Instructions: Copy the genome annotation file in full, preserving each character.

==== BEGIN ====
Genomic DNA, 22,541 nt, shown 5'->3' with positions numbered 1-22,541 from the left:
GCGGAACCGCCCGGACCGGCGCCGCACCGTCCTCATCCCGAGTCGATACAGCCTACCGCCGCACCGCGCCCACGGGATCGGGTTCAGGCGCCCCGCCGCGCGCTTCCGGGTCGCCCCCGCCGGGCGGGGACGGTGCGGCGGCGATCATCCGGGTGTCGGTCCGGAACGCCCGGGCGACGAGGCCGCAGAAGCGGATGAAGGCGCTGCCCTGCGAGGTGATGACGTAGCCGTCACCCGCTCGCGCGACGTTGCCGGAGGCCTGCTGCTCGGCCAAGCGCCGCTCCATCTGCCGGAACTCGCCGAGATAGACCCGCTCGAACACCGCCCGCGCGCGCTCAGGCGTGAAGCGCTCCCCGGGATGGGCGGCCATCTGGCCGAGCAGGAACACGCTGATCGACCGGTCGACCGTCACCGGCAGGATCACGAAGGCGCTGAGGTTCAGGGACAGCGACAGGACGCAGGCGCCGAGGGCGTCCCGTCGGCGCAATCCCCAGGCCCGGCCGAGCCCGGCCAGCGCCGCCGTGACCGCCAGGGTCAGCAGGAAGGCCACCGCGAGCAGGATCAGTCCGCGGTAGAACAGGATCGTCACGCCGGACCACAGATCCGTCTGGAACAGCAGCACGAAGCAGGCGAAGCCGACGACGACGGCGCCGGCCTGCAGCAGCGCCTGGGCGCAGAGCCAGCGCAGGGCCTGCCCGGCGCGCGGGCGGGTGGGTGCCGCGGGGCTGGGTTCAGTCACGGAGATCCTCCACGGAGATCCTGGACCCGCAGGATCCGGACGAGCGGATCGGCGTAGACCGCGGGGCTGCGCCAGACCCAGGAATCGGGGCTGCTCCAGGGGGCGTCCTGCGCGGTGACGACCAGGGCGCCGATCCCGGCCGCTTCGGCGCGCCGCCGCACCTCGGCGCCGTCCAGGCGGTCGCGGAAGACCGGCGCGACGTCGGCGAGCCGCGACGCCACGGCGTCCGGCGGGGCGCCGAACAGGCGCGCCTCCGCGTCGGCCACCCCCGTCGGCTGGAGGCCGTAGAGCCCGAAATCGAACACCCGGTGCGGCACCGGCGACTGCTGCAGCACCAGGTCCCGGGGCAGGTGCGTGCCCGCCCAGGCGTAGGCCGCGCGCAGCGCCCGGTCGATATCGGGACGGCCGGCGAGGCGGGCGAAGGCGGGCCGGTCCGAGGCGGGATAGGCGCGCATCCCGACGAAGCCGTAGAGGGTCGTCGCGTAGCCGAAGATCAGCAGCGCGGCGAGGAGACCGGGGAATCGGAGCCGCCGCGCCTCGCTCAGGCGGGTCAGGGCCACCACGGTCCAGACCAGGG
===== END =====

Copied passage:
Genomic DNA, 22,541 nt, shown 5'->3' with positions numbered 1-22,541 from the left:
GCGGAACCGCCCGGACCGGCGCCGCACCGTCCTCATCCCGAGTCGATACAGCCTACCGCCGCACCGCGCCCACGGGATCGGGTTCAGGCGCCCCGCCGCGCGCTTCCGGGTCGCCCCCGCCGGGCGGGGACGGTGCGGCGGCGATCATCCGGGTGTCGGTCCGGAACGCCCGGGCGACGAGGCCGCAGAAGCGGATGAAGGCGCTGCCCTGCGAGGTGATGACGTAGCCGTCACCCGCTCGCGCGACGTTGCCGGAGGCCTGCTGCTCGGCCAAGCGCCGCTCCATCTGCCGGAACTCGCCGAGATAGACCCGCTCGAACACCGCCCGCGCGCGCTCAGGCGTGAAGCGCTCCCCGGGATGGGCGGCCATCTGGCCGAGCAGGAACACGCTGATCGACCGGTCGACCGTCACCGGCAGGATCACGAAGGCGCTGAGGTTCAGGGACAGCGACAGGACGCAGGCGCCGAGGGCGTCCCGTCGGCGCAATCCCCAGGCCCGGCCGAGCCCGGCCAGCGCCGCCGTGACCGCCAGGGTCAGCAGGAAGGCCACCGCGAGCAGGATCAGTCCGCGGTAGAACAGGATCGTCACGCCGGACCACAGATCCGTCTGGAACAGCAGCACGAAGCAGGCGAAGCCGACGACGACGGCGCCGGCCTGCAGCAGCGCCTGGGCGCAGAGCCAGCGCAGGGCCTGCCCGGCGCGCGGGCGGGTGGGTGCCGCGGGGCTGGGTTCAGTCACGGAGATCCTCCACGGAGATCCTGGACCCGCAGGATCCGGACGAGCGGATCGGCGTAGACCGCGGGGCTGCGCCAGACCCAGGAATCGGGGCTGCTCCAGGGGGCGTCCTGCGCGGTGACGACCAGGGCGCCGATCCCGGCCGCTTCGGCGCGCCGCCGCACCTCGGCGCCGTCCAGGCGGTCGCGGAAGACCGGCGCGACGTCGGCGAGCCGCGACGCCACGGCGTCCGGCGGGGCGCCGAACAGGCGCGCCTCCGCGTCGGCCACCCCCGTCGGCTGGAGGCCGTAGAGCCCGAAATCGAACACCCGGTGCGGCACCGGCGACTGCTGCAGCACCAGGTCCCGGGGCAGGTGCGTGCCCGCCCAGGCGTAGGCCGCGCGCAGCGCCCGGTCGATATCGGGACGGCCGGCGAGGCGGGCGAAGGCGGGCCGGTCCGAGGCGGGATAGGCGCGCATCCCGACGAAGCCGTAGAGGGTCGTCGCGTAGCCGAAGATCAGCAGCGCGGCGAGGAGACCGGGGAATCGGAGCCGCCGCGCCTCGCTCAGGCGGGTCAGGGCCACCACGGTCCAGACCAGGG